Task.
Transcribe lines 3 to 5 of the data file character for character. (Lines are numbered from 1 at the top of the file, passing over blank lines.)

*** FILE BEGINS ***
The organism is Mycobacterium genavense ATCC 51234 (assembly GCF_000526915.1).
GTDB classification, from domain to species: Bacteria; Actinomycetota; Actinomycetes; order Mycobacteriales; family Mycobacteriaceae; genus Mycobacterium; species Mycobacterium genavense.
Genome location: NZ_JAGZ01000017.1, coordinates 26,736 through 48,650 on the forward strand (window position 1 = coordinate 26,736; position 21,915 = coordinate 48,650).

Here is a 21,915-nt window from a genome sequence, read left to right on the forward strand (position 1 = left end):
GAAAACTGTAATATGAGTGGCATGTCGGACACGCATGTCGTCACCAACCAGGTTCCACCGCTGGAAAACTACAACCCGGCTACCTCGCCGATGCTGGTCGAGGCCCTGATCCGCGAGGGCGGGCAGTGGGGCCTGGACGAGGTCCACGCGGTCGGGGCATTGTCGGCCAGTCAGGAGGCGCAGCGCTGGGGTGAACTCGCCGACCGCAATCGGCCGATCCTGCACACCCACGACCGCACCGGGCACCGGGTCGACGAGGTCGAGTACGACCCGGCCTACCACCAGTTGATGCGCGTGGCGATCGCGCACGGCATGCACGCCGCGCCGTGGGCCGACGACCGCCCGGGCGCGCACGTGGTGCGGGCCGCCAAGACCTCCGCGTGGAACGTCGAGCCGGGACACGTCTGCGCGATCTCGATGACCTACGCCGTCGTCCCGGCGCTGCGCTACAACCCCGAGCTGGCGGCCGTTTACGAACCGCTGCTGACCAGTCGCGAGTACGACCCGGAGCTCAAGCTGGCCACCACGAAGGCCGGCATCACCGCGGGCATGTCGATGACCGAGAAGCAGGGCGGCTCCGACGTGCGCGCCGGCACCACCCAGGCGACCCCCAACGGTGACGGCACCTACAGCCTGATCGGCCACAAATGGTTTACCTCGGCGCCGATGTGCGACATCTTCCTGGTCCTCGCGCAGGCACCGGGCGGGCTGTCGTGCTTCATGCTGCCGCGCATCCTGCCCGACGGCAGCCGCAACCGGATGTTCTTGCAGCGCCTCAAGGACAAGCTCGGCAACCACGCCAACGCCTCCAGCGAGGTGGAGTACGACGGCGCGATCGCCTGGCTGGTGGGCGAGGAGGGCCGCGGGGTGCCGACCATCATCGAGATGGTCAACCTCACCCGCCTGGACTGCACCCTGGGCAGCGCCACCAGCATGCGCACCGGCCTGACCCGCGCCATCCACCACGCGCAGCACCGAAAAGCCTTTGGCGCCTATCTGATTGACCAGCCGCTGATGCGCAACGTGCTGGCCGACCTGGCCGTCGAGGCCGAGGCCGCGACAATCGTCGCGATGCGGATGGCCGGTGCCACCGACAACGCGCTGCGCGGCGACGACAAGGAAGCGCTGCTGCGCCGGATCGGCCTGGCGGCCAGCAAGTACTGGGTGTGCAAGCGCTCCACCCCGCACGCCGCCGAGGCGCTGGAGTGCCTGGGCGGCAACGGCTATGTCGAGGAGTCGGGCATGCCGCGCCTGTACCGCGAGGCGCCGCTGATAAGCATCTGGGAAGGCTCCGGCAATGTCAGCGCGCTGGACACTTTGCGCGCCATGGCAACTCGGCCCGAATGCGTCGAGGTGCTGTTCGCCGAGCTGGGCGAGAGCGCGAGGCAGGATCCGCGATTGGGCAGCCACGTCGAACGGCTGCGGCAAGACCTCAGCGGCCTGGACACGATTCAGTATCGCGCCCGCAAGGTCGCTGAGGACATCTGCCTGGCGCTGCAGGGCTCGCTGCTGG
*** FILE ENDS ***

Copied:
Genome location: NZ_JAGZ01000017.1, coordinates 26,736 through 48,650 on the forward strand (window position 1 = coordinate 26,736; position 21,915 = coordinate 48,650).

Here is a 21,915-nt window from a genome sequence, read left to right on the forward strand (position 1 = left end):
GAAAACTGTAATATGAGTGGCATGTCGGACACGCATGTCGTCACCAACCAGGTTCCACCGCTGGAAAACTACAACCCGGCTACCTCGCCGATGCTGGTCGAGGCCCTGATCCGCGAGGGCGGGCAGTGGGGCCTGGACGAGGTCCACGCGGTCGGGGCATTGTCGGCCAGTCAGGAGGCGCAGCGCTGGGGTGAACTCGCCGACCGCAATCGGCCGATCCTGCACACCCACGACCGCACCGGGCACCGGGTCGACGAGGTCGAGTACGACCCGGCCTACCACCAGTTGATGCGCGTGGCGATCGCGCACGGCATGCACGCCGCGCCGTGGGCCGACGACCGCCCGGGCGCGCACGTGGTGCGGGCCGCCAAGACCTCCGCGTGGAACGTCGAGCCGGGACACGTCTGCGCGATCTCGATGACCTACGCCGTCGTCCCGGCGCTGCGCTACAACCCCGAGCTGGCGGCCGTTTACGAACCGCTGCTGACCAGTCGCGAGTACGACCCGGAGCTCAAGCTGGCCACCACGAAGGCCGGCATCACCGCGGGCATGTCGATGACCGAGAAGCAGGGCGGCTCCGACGTGCGCGCCGGCACCACCCAGGCGACCCCCAACGGTGACGGCACCTACAGCCTGATCGGCCACAAATGGTTTACCTCGGCGCCGATGTGCGACATCTTCCTGGTCCTCGCGCAGGCACCGGGCGGGCTGTCGTGCTTCATGCTGCCGCGCATCCTGCCCGACGGCAGCCGCAACCGGATGTTCTTGCAGCGCCTCAAGGACAAGCTCGGCAACCACGCCAACGCCTCCAGCGAGGTGGAGTACGACGGCGCGATCGCCTGGCTGGTGGGCGAGGAGGGCCGCGGGGTGCCGACCATCATCGAGATGGTCAACCTCACCCGCCTGGACTGCACCCTGGGCAGCGCCACCAGCATGCGCACCGGCCTGACCCGCGCCATCCACCACGCGCAGCACCGAAAAGCCTTTGGCGCCTATCTGATTGACCAGCCGCTGATGCGCAACGTGCTGGCCGACCTGGCCGTCGAGGCCGAGGCCGCGACAATCGTCGCGATGCGGATGGCCGGTGCCACCGACAACGCGCTGCGCGGCGACGACAAGGAAGCGCTGCTGCGCCGGATCGGCCTGGCGGCCAGCAAGTACTGGGTGTGCAAGCGCTCCACCCCGCACGCCGCCGAGGCGCTGGAGTGCCTGGGCGGCAACGGCTATGTCGAGGAGTCGGGCATGCCGCGCCTGTACCGCGAGGCGCCGCTGATAAGCATCTGGGAAGGCTCCGGCAATGTCAGCGCGCTGGACACTTTGCGCGCCATGGCAACTCGGCCCGAATGCGTCGAGGTGCTGTTCGCCGAGCTGGGCGAGAGCGCGAGGCAGGATCCGCGATTGGGCAGCCACGTCGAACGGCTGCGGCAAGACCTCAGCGGCCTGGACACGATTCAGTATCGCGCCCGCAAGGTCGCTGAGGACATCTGCCTGGCGCTGCAGGGCTCGCTGCTGG